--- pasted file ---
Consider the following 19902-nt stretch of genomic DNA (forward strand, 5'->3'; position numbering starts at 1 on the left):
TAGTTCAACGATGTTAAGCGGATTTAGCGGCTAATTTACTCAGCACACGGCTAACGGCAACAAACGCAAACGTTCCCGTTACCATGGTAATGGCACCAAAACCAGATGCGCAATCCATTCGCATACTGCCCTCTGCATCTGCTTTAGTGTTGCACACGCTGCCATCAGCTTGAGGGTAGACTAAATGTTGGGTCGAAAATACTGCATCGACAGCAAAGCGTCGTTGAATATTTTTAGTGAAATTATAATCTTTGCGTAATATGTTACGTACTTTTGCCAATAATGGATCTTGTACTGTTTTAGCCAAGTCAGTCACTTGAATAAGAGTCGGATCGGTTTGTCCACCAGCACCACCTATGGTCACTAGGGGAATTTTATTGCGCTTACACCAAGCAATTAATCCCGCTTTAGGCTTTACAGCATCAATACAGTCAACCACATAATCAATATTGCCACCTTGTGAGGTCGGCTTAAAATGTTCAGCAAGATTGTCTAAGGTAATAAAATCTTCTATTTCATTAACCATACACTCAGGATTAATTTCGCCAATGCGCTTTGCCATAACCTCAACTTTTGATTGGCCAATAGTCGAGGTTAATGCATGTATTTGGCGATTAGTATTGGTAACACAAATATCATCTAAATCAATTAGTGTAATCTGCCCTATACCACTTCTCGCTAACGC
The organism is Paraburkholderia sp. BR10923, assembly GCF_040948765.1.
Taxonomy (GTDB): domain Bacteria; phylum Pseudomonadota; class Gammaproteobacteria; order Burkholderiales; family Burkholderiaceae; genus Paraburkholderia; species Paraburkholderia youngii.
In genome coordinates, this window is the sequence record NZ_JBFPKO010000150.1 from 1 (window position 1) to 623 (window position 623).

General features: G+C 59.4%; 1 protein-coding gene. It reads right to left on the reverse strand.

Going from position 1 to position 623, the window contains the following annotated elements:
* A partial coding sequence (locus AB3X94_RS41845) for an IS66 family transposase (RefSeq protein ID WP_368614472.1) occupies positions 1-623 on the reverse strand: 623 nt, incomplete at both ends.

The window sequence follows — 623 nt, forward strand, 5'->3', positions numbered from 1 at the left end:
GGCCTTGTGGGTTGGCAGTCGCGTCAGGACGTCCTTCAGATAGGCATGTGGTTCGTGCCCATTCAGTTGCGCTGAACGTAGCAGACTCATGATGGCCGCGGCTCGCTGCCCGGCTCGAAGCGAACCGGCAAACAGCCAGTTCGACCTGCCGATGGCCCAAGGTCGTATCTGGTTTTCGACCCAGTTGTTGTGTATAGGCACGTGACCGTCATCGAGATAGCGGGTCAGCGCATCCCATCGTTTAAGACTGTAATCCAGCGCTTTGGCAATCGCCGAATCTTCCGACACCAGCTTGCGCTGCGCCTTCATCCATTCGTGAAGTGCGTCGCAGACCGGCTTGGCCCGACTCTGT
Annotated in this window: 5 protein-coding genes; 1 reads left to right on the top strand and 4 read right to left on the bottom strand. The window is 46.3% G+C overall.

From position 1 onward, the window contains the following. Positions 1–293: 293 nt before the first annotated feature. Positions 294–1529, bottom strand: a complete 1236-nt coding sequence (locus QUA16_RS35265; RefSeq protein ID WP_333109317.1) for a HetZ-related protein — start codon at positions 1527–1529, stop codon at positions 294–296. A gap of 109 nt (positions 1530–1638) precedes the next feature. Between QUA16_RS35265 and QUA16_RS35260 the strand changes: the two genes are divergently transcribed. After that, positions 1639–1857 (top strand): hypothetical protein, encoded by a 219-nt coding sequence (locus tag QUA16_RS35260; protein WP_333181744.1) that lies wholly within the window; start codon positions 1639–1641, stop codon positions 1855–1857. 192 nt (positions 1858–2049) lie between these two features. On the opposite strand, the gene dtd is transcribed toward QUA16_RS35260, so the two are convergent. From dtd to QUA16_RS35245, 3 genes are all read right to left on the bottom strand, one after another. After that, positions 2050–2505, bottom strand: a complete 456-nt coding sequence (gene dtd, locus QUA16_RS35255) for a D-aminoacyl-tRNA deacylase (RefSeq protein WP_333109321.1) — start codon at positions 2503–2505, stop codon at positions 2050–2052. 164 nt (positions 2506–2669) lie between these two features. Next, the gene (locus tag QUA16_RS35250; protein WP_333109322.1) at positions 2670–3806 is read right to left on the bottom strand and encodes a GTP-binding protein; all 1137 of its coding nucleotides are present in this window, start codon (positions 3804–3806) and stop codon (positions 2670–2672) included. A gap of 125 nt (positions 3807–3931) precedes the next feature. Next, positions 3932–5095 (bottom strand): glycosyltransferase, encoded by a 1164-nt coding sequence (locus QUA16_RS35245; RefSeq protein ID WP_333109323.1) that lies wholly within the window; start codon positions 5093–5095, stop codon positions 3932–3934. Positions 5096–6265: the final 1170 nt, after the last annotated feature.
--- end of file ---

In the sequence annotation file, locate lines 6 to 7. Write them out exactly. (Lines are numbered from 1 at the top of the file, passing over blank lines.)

General features: G+C 59.4%; 1 protein-coding gene. It reads right to left on the reverse strand.

Going from position 1 to position 623, the window contains the following annotated elements: